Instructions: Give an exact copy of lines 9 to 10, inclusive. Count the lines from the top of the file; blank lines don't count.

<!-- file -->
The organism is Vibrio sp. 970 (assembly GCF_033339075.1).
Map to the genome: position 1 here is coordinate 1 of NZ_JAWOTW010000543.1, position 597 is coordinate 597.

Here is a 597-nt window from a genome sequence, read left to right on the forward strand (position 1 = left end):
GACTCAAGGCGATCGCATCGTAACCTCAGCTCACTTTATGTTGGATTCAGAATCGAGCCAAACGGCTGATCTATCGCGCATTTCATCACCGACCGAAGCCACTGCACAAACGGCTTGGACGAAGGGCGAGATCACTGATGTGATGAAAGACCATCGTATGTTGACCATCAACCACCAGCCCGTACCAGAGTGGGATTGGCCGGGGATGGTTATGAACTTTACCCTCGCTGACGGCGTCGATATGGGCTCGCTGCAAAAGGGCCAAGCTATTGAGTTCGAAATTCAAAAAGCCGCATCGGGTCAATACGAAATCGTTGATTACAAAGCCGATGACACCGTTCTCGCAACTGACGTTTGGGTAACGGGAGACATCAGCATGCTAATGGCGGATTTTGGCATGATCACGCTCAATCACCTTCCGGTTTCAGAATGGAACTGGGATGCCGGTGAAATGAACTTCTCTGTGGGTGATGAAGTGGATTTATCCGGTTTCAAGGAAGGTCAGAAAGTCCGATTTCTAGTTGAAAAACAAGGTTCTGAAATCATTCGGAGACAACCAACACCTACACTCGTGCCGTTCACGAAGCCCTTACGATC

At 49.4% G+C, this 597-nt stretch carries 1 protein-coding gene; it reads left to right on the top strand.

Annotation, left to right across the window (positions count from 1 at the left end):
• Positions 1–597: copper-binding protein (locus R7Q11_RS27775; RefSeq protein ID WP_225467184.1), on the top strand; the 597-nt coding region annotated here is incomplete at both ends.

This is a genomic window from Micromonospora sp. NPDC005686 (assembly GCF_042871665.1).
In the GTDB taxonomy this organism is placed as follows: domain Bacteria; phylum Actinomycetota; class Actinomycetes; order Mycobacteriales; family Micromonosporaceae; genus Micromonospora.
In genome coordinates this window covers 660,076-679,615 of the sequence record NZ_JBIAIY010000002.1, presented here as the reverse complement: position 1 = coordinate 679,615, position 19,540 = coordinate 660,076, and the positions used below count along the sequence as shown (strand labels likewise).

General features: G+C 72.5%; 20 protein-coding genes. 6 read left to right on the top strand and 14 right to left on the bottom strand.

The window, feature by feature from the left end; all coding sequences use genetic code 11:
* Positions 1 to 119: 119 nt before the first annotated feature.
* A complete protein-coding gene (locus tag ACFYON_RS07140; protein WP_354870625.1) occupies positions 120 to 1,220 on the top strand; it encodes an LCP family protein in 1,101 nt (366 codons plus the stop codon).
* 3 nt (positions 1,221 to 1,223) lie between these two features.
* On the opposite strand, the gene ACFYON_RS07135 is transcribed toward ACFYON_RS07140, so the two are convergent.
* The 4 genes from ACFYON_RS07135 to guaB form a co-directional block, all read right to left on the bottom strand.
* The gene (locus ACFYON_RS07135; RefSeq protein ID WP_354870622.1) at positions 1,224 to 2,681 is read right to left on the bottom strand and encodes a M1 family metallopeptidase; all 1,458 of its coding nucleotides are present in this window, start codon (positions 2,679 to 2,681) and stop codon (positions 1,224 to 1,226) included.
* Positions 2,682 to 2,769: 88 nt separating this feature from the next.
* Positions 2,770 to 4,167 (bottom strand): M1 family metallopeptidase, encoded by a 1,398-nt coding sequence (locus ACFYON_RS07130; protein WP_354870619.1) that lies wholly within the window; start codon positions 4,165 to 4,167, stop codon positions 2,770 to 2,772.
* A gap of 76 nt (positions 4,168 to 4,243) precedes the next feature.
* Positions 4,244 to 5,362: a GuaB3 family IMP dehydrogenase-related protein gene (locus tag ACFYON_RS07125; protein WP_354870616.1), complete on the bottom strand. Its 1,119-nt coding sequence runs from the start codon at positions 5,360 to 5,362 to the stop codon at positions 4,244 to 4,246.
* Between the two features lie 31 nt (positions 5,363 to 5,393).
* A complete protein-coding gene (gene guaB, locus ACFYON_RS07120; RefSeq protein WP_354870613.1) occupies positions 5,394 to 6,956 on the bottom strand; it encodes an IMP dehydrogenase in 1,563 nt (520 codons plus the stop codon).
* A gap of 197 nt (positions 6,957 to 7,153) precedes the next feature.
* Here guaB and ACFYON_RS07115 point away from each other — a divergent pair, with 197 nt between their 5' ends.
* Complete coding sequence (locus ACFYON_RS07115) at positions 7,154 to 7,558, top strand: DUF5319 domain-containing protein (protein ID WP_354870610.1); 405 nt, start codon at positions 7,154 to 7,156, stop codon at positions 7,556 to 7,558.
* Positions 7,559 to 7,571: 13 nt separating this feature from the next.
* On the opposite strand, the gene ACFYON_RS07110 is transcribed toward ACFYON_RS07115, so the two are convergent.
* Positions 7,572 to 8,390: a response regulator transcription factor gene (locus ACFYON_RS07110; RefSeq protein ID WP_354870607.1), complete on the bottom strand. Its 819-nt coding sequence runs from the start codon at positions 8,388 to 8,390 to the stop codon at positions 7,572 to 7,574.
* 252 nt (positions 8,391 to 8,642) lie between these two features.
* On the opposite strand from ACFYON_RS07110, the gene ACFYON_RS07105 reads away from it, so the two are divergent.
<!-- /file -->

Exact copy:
In the GTDB taxonomy this organism is placed as follows: domain Bacteria; phylum Actinomycetota; class Actinomycetes; order Mycobacteriales; family Micromonosporaceae; genus Micromonospora.
In genome coordinates this window covers 660,076-679,615 of the sequence record NZ_JBIAIY010000002.1, presented here as the reverse complement: position 1 = coordinate 679,615, position 19,540 = coordinate 660,076, and the positions used below count along the sequence as shown (strand labels likewise).